• Dhriti Agrawal

Color and Gender

Gender is and has always been related to colour, and I don’t mean ‘race’ of a person, I mean the iconic colours Blue and Pink. Our societal norms have always created differences between different genders through qualities, hobbies, appearance, likes and dislikes of a person, but the crux of those differences lie in our very childhood when we get to learn about colours. More importantly, how pink is the colour for girls and blue is for boys. There are other genders too, but unfortunately we don’t know what colour can be associated with them. This is unfortunate, not because defining a gender or a person through something as basic as colour is appreciable, but because on one hand, where the society was so busy creating different aspects with which they could divide zillions of people on the basis of their gender (male/ female), it was on the other hand so ignorant towards those who do not consider themselves either. That it(at least a huge part of our society) didn’t even bother if they exist. Given that apart from male and female, there exists transgender, non binary, pangender, genderqueer, gender fluid, agender, third gender, combination of all or none and many more that makes up for a large number of people in our society, the ignorance is quite large too. Nowadays, though in a more umbrella term of LGBTQIIA+, they can be associated with rainbow colours, but that’s not for division, it’s for recognition which is necessary. This essay focuses on whether providing colours as a symbol of definition is necessary for the already recognised and sometimes overly hyped genders ( male and female ) and more importantly, how does it shape/affect our thinking ?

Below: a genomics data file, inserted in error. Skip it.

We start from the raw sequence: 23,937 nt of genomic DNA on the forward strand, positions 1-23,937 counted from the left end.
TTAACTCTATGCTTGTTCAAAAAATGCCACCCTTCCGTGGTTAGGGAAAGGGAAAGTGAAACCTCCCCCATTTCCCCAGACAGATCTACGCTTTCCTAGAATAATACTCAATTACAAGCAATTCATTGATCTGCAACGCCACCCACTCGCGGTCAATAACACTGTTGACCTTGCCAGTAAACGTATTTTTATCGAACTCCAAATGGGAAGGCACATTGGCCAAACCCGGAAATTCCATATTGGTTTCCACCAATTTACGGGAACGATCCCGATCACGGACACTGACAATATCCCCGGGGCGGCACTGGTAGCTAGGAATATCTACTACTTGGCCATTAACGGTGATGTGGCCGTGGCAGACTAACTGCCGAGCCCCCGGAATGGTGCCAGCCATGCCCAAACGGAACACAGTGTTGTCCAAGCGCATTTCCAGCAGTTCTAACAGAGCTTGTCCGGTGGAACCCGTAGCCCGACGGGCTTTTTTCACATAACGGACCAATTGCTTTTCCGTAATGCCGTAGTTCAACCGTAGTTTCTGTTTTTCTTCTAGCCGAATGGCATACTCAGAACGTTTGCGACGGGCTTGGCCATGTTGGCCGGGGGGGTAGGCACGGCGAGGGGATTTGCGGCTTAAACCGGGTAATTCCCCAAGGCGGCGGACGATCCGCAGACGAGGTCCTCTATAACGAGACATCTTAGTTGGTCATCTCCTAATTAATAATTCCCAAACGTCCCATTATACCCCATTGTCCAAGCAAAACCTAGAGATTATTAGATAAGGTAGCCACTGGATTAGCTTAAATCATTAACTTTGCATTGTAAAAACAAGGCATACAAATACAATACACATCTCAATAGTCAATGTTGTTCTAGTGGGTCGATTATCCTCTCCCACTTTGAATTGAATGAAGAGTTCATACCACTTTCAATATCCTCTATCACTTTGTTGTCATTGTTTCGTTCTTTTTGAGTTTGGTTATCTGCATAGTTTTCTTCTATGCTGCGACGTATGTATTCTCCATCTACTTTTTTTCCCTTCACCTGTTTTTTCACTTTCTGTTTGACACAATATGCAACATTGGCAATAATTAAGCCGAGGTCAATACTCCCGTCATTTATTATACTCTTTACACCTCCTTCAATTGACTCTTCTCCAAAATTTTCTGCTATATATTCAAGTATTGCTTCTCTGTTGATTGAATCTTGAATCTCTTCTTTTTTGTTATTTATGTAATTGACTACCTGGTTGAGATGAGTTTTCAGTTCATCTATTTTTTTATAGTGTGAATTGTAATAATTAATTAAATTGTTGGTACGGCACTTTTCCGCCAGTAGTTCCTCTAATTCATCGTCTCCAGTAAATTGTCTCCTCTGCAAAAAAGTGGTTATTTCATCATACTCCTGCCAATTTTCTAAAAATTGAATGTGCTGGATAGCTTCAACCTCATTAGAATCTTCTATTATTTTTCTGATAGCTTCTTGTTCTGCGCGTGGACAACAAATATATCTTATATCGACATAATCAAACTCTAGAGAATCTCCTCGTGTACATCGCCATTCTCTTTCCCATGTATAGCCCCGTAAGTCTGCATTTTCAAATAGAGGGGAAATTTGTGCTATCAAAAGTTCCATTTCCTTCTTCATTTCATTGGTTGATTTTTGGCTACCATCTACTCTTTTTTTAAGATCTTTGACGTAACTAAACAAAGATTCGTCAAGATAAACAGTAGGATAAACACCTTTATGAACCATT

Child psychology says that events that happen when we’re young - even small, seemingly insignificant ones - can have a direct impact on how we feel and behave as adults. Similarly, when the kids are told or when they learn by looking and observing the surrounding, what colour is theirs because they are of a specific gender, it establishes the idea that male and female are supposed to be different, in more than obvious ways or should have different choices, which then goes on to different clothes, how both of them are supposed to behave, and whatnot. As small a problem as differentiating gender through colours may sound, the hard truth is that it restricts an individual’s choice to express their preference for something as basic as a colour, mainly because of the way we perceive it. The Barbie movies have the theme colour pink, making them one of the reasons of something only girls should watch, just because pink is supposedly a ‘girls colour’. Even Kinder Joy has a special edition where the blue packaging is for boys and pink packaging is for girls.


But that’s not it, because particularly in our country associating colour with gender has become a way of derogating someone, as if one gender is not equal than the other (enters gender inequality). I haven't heard this in just real life, but also seen in television and movies, where a guy wears a pink t-shirt and his friends start teasing him - ‘what a girl’, again in a derogatory way. But I am sure none of us have ever seen someone teasing a girl wearing a blue t-shit - ‘what a boy’, because well that is not offensive enough, right?


The issue is way deeper than that and it affects both male and female equally. Because one, it promotes gender inequality or gives it a platform. Second, it makes it difficult for an individual to choose, like or wear whatever they want. A person can be recognised as a male and like pink, but our society doesn’t allow that. A girl preferring blue/black/yellow or any colour over pink doesn’t make her less of a female. This is just the beginning, one of the root causes to much bigger issues, where they are discriminated on the basis of body, profession, behaviour etc.

Crossed Legs Open Legs


This affects our mental development, open mindedness and acceptance towards individuals who do not stand by ridiculed societal norms, which include other genders too.


It’s time to start thinking how present events, small or big, shape the future's understanding, because if we don’t have the freedom to choose our own colour for being a certain gender, then I wonder how and when can we truly be free to live our life regardless of our gender on our own terms.


Colour must not define a gender or worse, VICE VERSA!


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